Congratulations to recipients of the Mary O'Neill Mini Grant
The call for nominations opens in July 2018.
2017: Student Loan TIPs (Texting Intervention Project)
Lorna Saboe-Wounded Head, Kathy Sweedler, David Evans, Suzanne Bartholomae, Elizabeth Kiss, Erica Tobe, Terry Clark Jones, Joyce Serido, Mary Jo Katras, Graham McCaulley, Andrew Zumwalt, Carrie Johnson, and Peggy Olive
Student Loan TIPs is a texting intervention project for college graduates who will begin the student loan repayment process. Participants receive text messages about the repayment process and resources available to help make repayment decisions. Funds from the grant will be used to develop an educational toolkit for Cooperative Extension professionals that will include information and procedures on how to implement the program. A component of the toolkit will be a series of four podcasts about student loan repayment. Members of the team are Lorna Saboe-Wounded Head, Members of the team are all Family Resource Management Extension Specialists representing the North Central region.
2016: Expanding Middle School Financial Education in Diverse Neighborhoods through the Use of the Money Dawgs Program
John Grable, Michael Thomas, Michelle Kruger, Kimberly Watkins & Kenneth White
Money Dawgs was created as an alternative youth financial education initiative by AFCPE members teaching and taking classes in personal finance and financial counseling at the University of Georgia. Members of the team, from left to right, include John Grable, Michael Thomas, Michelle Kruger, Kimberly Watkins, and Kenneth White. The team has been providing week long camps for middle school age children to learn about money management topics, wealth accumulation strategies, and general personal finance topics. Funds from the grant will be used to expand the Money Dawgs concept to meet the needs of children living in economically vulnerable neighborhoods.
2015: Starting Over After Foreclosure Toolkit
Erica Tobe and Brenda Long
The Starting Over After Foreclosure toolkit was developed to provide situation appropriate content to meet the unique needs of families. Early marketing efforts with Michigan partners identified an overwhelming need for this material and a need for additional avenues for delivery. To provide clients help beyond the toolkit format, MSUE is also in the process of developing a series of eight, free, stand-alone classes with interactive videos that will be housed on the MSU Desire2Learn course management system. Each class utilizes toolkit content, Reflect and Connect questions and scenarios, downloadable/fillable worksheets, and web-based resources!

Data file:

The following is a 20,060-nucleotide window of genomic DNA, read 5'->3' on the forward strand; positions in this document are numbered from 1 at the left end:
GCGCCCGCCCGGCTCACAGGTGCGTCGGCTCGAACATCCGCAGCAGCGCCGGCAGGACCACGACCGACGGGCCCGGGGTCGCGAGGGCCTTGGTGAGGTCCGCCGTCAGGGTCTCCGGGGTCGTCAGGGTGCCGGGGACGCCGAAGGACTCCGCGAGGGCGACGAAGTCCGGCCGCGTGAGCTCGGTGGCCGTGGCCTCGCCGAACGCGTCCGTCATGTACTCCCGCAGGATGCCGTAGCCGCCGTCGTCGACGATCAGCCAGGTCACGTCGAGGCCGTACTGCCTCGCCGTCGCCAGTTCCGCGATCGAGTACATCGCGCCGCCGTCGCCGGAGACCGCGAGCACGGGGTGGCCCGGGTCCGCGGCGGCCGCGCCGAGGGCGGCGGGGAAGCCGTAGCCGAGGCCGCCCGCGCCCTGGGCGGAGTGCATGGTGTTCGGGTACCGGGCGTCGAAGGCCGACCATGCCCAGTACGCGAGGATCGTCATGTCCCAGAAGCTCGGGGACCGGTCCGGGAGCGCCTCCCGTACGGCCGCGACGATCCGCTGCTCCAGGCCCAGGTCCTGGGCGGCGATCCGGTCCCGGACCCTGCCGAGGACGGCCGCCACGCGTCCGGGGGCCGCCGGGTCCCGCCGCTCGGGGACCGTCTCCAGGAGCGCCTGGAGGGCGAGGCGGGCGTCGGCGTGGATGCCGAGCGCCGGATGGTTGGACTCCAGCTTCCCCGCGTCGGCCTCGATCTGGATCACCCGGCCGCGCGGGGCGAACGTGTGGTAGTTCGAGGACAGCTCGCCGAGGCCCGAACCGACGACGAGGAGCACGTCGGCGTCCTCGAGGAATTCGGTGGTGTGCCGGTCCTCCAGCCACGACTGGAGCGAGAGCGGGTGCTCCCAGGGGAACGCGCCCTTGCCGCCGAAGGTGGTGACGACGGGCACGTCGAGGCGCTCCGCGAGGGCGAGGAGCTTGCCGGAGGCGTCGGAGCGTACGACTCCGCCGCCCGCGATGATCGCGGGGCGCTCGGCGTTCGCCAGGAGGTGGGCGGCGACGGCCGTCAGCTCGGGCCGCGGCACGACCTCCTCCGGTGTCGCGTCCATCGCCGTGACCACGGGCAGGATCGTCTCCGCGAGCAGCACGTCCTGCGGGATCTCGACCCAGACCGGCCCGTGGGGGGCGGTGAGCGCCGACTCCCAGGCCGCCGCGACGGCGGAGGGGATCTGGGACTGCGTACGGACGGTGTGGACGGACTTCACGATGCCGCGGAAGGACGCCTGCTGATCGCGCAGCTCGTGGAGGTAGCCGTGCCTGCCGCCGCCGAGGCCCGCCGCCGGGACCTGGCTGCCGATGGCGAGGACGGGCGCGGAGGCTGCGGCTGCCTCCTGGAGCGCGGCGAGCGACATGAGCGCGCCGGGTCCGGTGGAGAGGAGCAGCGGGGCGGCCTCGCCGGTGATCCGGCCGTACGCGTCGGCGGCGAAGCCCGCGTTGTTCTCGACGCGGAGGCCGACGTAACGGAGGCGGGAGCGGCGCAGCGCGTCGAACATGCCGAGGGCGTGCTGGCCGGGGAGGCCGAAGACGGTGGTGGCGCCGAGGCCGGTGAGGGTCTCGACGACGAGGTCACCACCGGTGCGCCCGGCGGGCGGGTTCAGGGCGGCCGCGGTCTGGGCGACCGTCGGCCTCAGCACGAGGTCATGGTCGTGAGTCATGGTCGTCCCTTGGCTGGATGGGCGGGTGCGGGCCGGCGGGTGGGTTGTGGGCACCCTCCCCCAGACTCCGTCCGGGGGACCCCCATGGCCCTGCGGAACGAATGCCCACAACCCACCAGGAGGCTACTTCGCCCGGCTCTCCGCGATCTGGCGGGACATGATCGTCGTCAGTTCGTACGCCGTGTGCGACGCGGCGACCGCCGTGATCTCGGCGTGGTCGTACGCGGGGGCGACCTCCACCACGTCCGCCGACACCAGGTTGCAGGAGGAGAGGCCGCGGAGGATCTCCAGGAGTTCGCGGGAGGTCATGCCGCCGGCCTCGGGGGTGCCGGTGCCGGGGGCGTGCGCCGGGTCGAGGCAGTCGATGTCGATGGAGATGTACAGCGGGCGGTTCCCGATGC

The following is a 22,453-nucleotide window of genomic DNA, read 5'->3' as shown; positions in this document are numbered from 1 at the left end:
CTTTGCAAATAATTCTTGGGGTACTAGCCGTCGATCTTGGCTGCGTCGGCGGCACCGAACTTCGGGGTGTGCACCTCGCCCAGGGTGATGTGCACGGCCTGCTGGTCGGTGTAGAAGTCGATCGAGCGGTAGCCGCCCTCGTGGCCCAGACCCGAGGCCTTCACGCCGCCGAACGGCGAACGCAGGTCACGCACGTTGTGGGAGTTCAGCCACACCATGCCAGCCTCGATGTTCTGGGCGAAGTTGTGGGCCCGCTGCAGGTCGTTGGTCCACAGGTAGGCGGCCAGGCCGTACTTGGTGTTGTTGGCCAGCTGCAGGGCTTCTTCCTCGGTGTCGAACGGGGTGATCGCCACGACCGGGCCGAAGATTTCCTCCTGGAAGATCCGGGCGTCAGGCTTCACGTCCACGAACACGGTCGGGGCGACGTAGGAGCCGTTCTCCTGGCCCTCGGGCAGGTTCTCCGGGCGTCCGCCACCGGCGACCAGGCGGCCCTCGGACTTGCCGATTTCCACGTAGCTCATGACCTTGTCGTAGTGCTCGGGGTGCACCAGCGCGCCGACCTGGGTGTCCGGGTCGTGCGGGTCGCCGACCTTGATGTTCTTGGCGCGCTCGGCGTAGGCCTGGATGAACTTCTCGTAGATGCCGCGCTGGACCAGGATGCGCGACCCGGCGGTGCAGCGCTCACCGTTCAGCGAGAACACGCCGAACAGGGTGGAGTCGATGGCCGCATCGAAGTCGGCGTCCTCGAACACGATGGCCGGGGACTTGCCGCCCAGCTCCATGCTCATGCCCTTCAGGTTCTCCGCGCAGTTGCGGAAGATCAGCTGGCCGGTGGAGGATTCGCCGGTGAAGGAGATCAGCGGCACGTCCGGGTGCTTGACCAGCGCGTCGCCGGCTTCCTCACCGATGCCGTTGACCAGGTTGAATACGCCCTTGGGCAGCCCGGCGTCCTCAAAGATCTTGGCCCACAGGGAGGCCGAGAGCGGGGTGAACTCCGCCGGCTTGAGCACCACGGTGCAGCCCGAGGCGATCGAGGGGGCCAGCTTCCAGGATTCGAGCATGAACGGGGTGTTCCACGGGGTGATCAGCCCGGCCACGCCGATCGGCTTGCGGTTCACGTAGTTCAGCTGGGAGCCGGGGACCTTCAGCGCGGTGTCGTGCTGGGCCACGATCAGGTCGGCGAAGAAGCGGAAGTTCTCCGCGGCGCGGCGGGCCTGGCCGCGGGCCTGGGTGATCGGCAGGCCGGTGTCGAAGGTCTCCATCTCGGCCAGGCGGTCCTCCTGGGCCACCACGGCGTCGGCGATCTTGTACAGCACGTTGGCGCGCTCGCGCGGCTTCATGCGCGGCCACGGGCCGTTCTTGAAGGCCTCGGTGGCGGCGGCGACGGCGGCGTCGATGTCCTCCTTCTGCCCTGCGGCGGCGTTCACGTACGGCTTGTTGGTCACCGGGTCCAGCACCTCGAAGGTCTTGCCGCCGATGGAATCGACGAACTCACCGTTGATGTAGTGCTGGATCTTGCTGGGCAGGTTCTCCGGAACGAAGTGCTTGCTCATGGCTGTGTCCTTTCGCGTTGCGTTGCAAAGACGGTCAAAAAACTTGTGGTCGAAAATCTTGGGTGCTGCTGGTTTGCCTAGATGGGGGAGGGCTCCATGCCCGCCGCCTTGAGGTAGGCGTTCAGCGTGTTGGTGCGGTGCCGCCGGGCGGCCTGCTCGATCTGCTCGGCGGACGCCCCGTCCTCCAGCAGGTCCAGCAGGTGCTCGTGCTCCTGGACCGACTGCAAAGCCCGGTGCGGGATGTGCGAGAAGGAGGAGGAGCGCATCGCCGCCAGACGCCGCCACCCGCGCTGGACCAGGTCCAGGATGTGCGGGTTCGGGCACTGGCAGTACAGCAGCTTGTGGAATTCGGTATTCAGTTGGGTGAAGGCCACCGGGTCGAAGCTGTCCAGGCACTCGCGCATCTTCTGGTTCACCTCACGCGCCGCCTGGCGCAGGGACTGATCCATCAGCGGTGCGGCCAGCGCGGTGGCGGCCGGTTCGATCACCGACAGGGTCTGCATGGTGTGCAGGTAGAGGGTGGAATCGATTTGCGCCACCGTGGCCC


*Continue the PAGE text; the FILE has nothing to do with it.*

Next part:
2014: SaveIt! App
Emily D. Sorenson & Clinton G. Gudmunson, Iowa State University
Building College Sudent Financial Literacy: A powerful tool to harness everyday spending decisions in reaching personal financial goals and to see the progress each step of the way. Designed as a teaching tool to set goals, track progress, and motivate good savings behavior. Development of the app was influenced by intervention principles of “gamification” and behavioral economics. Learn More.
2013: Financial Education Boot Camp
Ruth Brock, AFC®, Alabama Cooperative Extension
Financial Education Boot Camp: Building Teachers’ Capacity to Teach Personal Finance was a pilot program for Alabama Teachers, adapted from Barbara O’Neill, Rutgers University, and was conducted in 10 counties across the State of Alabama. One hundred ten teachers were trained to teach personal finance during the 2013-2014 grant cycles. The program was needed due to a new personal finance graduation requirement for Alabama public schools. Using a train-the-trainer model, teachers now have the knowledge, skills, and resources to share and replicate materials with others.
2012: Money Matter$: Train-the-Trainer Video for Young Adults with Autism Spectrum Disorder
Paul Goebel & Rachel Grimes, AFC®, University of North Texas (UNT)
The Money Matter$ video project combined the financial literacy training expertise of the Student Money Management Center with the ASD programming expertise of the University of North Texas Kristin Farmer Autism Center to develop basic budgeting curriculum for young adults with ASD; create a train-the-trainer video to assist financial literacy practitioners in presenting basic budgeting curriculum to young adults with ASD; and provide free access to the video to financial literacy practitioners and trainers, families, schools, and ASD programming specialists as a download from the UNT SMCC and the Kristin Farmer Autism Center websites.
2011: Using Pocket Trackers in the Colorado Small Steps to Health and Wealth (SSHW)
Nancy Porter, Colorado State University & Laurel Kubin, AFC®, Colorado State University Extension
The first recipients of the $2,500 Mary O’Neill Financial Education Mini-Grant developed a “Pocket Tracker” teaching tool for use in the Colorado Small Steps to Health and WealthTM program (www.ext.colorado.edu/smallsteps). The Pocket Trackers are given to program participants to reinforce the “Track Your Current Behavior” strategy. The tool helps participants become more aware of how much they eat, move, and spend throughout a typical day or week, providing a baseline necessary for setting goals to improve their health and/or wealth by taking specific small steps. Each attendee in this session will receive a Pocket Tracker for personal use.